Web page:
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Governor appointed Lokayukta in haste: Gujarat govt to HC

September 28, 2011 20:41 IST
Gujarat governor's decision to appoint Justice R A Mehta as Lokayukta was taken in haste, and without "aid or advice" of the council of ministers, state government on Wednesday stated before the Gujarat high court.

On August 26, Gujarat Governor Dr Kamla, bypassing the Narendra Modi-led government, appointed Justice Mehta as the Lokayukta, a post that was vacant since 2003. State government challenged it in the high court on the same day. Advocate General Kamal Trivedi, representing the government, on Wednesday contended that warrant issued by the governor, appointing Mehta, needed to be quashed, as the decision was unconstitutional.

Arguing before the division bench of Justices Akil Kureshi and Sonia Gokani, Trivedi said the governor had taken the decision in haste, as the consultation process for selection of Lokayukta was on. In the parliamentary democracy, governor has to act as per the aid and advice of the council of the ministers, he said, adding that this was not the case here, hence Mehta's appointment was needed to be set aside.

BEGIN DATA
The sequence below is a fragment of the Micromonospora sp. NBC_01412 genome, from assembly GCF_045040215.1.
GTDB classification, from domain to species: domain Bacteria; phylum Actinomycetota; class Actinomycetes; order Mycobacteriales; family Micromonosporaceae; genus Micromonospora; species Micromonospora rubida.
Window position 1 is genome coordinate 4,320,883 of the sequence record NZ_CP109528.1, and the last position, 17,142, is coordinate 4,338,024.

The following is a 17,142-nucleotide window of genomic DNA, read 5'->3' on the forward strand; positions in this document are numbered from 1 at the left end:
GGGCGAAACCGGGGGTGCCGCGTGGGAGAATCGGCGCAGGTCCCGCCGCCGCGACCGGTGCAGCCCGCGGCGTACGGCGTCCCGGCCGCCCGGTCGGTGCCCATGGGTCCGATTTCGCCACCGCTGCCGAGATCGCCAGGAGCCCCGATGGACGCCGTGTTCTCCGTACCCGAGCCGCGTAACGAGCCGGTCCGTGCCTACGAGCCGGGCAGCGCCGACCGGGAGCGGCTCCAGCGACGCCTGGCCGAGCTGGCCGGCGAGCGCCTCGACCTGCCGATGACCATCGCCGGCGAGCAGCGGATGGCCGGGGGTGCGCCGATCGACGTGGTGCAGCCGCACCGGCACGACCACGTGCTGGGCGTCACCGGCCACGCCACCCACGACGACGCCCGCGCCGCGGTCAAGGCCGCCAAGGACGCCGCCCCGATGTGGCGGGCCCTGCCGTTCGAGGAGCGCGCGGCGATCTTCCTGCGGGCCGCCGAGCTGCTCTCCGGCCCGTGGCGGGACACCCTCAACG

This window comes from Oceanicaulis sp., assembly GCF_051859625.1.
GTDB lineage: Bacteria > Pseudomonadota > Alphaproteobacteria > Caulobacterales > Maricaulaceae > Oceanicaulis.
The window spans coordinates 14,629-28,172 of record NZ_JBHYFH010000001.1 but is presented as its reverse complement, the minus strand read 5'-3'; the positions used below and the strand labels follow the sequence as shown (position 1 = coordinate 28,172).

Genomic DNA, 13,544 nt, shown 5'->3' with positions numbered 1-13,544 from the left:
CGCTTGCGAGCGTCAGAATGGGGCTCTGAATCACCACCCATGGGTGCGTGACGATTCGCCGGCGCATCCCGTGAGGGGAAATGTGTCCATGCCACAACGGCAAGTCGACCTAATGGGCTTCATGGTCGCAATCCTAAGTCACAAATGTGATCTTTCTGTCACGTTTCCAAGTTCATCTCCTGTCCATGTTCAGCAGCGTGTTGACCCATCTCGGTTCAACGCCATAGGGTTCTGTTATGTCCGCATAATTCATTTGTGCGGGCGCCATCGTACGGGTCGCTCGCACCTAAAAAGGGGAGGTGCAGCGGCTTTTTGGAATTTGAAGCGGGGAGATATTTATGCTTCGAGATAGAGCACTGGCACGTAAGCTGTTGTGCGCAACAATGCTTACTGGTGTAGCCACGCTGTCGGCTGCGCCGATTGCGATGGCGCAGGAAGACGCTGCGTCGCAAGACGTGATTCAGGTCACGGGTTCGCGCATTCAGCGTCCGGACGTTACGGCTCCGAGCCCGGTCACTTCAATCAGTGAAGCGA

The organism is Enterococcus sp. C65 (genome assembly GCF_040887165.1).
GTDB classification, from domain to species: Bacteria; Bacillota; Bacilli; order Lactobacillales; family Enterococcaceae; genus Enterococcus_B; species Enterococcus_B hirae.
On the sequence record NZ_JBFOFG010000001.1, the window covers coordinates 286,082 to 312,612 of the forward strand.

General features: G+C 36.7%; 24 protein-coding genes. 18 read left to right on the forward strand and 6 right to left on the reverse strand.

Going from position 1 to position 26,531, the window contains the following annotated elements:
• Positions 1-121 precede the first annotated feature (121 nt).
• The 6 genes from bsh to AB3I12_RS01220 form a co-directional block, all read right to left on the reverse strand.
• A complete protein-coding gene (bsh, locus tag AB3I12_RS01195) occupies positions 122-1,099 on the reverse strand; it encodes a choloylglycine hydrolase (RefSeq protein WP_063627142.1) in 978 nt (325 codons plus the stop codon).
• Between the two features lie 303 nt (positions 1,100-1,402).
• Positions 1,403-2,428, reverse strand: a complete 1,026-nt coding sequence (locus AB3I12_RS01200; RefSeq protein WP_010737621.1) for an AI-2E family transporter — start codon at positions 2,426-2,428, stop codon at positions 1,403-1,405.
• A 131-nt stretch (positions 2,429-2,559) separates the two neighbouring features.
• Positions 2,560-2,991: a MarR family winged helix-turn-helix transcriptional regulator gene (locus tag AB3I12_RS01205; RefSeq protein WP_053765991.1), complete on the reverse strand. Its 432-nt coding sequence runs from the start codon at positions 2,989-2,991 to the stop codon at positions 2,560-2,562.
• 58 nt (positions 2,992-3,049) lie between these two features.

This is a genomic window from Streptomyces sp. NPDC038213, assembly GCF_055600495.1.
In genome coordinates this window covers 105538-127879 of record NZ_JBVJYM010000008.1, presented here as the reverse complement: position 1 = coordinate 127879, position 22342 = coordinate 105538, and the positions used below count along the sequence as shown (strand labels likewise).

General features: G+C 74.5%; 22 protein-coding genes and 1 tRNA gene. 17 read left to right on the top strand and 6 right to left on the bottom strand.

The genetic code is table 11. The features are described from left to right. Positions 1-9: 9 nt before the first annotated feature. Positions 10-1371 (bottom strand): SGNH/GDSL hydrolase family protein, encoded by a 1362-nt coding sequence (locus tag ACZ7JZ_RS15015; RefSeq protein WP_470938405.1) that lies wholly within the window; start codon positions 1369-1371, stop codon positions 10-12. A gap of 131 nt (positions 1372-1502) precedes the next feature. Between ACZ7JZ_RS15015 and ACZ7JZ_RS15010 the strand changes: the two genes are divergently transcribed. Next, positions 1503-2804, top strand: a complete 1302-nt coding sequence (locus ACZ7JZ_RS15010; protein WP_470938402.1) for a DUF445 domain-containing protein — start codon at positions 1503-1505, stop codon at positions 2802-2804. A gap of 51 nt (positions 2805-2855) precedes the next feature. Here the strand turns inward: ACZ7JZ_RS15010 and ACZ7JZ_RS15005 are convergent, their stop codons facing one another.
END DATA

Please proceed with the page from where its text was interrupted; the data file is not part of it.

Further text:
He further said that in February 2010, Chief Justice of the Gujarat high court had suggested names of four retired HC judges for the post of Lokayukta. The governor sent the list back in May 2010, saying that she wanted to ascertain the correctness of the process.

Trivedi said the governor's decision to consult the attorney general of India and then refer the list back to CJ, asking him to suggest only one name, departed from the established process. It was against the constitution.

He contended that in August, the chief minister had conveyed his reservations against Mehta to the CJ, as well as the governor. CM had quoted various speeches made by Mehta at different forums in his letter, Trivedi said.

When the consultation was on, the Governor should have waited, he said. The governor's office had no proper understanding of the provisions of the Constitution, he said. Such actions of personal discretion put the democracy in peril, he added.

To this, Justice Kureshi said the high court did not want to go into the political fall-out of the issue. He asked Trivedi to stick to the legal contentions.

Trivedi further argued that barring six areas mentioned in the Constitution and five areas that had evolved in Supreme Court judgments, in all other matters, the governor had to act as per the advice of the state government.

Trivedi also listed important dates, suggesting that a due process of consultation was followed by the government. He gave earlier instances, where the names were suggested by the CJ, and government recommended one of them to the Governor, who appointed the person as Lokayukta. The arguments would continue on October 3.

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